In late 2015, two formidable leaders in our sector, Art Taylor, president and CEO of BBB Wise Giving Alliance, and Jacob Harold, then president and CEO of GuideStar and now executive vice president of Candid, came to Independent Sector (IS) to talk about reviving their Overhead Myth Campaign.
Art and Jacob, among others, had spent two years appealing to funders to stop using the percentage of nonprofit expenses that go to administrative and fundraising costs — so-called overhead — as a proxy for a charitable organization’s performance and, thus, a factor in determining which charities to fund. But they had grown frustrated by lack of progress. They were anxious to understand whether IS, the only national organization representing both funders and nonprofits, would join an effort to revive the campaign.
IS committed to hosting a series of listening sessions to assess how sector leaders viewed the path forward. After eight convenings with national, state, and local organizations, plus funders, infrastructure organizations, and sector consultants, we gleaned three key takeaways:
- Sector leaders increasingly recognize that the formula for funding nonprofits shortchanges them, which threatens their resilience and harms the communities they serve. That recognition has motivated serious exploration of innovative solutions, including the work of five foundation presidents who have collaborated to recommend new policies and practices to end chronic underfunding.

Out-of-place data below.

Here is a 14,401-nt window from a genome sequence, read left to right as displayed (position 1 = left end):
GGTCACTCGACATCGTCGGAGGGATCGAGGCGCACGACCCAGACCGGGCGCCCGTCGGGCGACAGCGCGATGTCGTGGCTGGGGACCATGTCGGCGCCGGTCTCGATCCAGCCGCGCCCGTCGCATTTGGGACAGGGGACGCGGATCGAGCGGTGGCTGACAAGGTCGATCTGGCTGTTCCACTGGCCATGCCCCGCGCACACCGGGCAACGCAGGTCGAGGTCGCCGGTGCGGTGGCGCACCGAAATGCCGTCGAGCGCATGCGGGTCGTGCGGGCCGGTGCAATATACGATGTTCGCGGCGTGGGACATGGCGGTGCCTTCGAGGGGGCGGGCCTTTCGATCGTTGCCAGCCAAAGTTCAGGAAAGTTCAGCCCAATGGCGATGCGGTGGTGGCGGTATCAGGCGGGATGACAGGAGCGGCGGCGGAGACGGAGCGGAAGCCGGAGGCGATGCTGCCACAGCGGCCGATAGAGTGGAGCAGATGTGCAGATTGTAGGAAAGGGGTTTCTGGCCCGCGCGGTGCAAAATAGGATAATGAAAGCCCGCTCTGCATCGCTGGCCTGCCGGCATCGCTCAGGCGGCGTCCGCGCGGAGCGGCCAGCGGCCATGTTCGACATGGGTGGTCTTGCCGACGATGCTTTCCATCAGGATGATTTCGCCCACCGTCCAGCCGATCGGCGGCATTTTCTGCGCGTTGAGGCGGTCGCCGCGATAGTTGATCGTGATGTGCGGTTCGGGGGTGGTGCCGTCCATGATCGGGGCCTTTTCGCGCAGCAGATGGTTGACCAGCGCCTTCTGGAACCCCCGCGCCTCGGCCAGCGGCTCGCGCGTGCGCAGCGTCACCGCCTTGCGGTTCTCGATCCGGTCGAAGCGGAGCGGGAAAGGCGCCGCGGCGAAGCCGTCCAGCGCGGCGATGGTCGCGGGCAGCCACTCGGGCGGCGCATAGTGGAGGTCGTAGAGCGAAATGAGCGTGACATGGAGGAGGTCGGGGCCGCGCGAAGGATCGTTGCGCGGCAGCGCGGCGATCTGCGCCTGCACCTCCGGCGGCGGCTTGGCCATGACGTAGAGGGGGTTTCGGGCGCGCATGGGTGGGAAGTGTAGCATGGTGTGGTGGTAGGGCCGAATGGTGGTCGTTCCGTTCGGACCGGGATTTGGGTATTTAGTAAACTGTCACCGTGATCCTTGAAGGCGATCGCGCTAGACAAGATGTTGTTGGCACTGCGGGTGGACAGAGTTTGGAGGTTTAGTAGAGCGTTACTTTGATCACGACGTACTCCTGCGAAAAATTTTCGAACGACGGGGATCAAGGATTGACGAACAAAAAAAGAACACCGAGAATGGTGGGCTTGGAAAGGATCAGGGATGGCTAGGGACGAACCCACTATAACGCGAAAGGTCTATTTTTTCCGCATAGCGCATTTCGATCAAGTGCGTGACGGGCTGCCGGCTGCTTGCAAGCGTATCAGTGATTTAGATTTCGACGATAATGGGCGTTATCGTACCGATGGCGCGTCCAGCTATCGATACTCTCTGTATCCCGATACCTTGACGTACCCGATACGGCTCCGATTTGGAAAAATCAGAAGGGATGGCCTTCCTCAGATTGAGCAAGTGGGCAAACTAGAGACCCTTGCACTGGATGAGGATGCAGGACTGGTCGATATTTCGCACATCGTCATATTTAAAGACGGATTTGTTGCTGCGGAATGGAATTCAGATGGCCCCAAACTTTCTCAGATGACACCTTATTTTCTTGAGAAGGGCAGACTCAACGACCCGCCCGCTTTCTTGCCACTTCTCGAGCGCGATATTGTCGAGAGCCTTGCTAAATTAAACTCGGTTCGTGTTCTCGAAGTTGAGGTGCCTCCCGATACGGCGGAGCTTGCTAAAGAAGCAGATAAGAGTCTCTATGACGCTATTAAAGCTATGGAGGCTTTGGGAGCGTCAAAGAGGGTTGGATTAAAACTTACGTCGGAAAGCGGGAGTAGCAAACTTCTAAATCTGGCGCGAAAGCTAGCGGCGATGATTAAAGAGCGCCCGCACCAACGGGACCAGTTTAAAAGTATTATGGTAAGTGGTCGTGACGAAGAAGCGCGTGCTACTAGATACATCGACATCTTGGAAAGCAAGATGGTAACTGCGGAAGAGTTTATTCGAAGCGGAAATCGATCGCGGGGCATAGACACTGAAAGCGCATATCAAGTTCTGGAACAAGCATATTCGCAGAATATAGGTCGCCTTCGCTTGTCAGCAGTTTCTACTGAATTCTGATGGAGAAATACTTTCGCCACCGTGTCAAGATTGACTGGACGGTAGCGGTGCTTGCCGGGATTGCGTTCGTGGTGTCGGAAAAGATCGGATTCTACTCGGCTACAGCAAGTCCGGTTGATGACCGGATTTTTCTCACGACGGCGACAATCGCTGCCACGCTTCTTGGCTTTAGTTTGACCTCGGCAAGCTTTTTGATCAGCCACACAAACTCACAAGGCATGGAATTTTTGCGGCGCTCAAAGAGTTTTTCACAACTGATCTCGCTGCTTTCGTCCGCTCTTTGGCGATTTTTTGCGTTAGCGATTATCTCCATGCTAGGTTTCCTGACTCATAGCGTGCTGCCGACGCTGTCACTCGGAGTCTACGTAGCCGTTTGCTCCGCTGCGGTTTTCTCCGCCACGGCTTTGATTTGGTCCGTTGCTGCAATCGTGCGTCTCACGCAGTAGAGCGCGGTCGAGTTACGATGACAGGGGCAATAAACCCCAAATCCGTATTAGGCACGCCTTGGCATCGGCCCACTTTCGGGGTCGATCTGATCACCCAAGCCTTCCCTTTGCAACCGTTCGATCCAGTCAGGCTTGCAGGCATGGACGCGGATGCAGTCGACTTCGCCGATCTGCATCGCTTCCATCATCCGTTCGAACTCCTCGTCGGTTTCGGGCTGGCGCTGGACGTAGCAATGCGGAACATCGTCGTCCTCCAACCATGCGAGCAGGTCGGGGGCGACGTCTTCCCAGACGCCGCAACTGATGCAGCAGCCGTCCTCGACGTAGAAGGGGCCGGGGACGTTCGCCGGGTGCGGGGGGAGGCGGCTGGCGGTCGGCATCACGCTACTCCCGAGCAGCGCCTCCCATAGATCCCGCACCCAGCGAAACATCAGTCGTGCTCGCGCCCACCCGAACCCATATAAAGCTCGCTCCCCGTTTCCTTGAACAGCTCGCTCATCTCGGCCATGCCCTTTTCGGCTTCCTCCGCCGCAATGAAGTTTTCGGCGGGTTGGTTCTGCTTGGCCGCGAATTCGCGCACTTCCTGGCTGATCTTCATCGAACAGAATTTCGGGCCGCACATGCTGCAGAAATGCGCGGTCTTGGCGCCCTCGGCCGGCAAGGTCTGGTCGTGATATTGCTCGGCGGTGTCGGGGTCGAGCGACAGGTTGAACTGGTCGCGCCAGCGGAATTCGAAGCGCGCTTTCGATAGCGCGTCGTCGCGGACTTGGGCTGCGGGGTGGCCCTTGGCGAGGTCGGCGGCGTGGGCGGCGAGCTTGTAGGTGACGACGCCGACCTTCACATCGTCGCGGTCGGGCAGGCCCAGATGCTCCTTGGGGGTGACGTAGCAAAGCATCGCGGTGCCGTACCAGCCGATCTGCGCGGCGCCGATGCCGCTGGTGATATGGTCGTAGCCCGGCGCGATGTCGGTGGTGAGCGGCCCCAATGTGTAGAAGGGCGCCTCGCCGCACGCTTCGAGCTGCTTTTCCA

- Many nonprofit leaders don’t understand or know how to talk about their true costs, especially those associated with overhead. Instead, they recycle old tropes — like “98 cents of every dollar I raise goes to direct service delivery” — that resonate with stakeholders. Nonprofit leaders must have better ways to understand and communicate the total costs required to deliver on their missions.
- Better funding formulas and messages will work only if they nest in a bigger story about the reach, the roots, and the results of the sector. All convening participants agreed that the sector lacks a compelling story about its indispensable role in American life, something the for-profit small-business community has carefully honed. Absent that bigger value-creation story, efforts to change the discussion around fully funding costs become harder.
Thus, IS took on the task of creating a sector narrative that would (1) build a growing sense of agency and political clout for the social sector; (2) increase public trust in sector institutions and the results they deliver; and (3) provide sector leaders new ways to talk about the resources they need to deliver those results. Such a narrative could lead to a national branding campaign to lift the visibility of our sector and advance these specific outcomes. We embraced this project, fully convinced of its importance and equally uncertain where it would lead.
Two years on, we have tested messages and assumptions with more than 1,000 sector leaders around the nation, created a national design team to guide us, and engaged Ogilvy and Springboard Partners as communications experts. Our testing has led to a robust messaging framework to inform a national branding campaign and reinforce the recommendations of the foundation presidents’ collaborative.